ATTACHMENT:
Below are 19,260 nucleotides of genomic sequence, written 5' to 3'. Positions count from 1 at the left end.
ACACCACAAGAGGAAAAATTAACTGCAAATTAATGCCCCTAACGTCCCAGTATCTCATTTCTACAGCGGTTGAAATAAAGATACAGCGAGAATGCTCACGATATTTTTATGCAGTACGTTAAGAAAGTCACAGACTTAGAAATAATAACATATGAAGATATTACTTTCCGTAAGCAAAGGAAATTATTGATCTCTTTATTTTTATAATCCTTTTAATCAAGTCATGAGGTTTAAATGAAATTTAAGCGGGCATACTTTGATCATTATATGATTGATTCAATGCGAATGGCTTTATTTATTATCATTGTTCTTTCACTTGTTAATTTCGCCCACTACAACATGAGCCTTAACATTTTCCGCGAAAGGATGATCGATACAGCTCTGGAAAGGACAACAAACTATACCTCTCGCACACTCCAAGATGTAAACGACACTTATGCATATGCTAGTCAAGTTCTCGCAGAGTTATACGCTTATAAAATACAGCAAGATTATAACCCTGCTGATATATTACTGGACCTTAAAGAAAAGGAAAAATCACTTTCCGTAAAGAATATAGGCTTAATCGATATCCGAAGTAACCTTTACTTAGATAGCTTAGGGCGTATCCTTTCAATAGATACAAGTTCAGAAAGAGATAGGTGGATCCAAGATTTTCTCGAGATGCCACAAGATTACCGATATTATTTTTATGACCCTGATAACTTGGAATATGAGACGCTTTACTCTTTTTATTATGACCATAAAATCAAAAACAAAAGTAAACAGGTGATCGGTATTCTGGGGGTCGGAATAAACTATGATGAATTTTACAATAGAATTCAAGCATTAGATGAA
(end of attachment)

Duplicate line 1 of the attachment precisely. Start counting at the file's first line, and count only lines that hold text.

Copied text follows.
Below are 19,260 nucleotides of genomic sequence, written 5' to 3'. Positions count from 1 at the left end.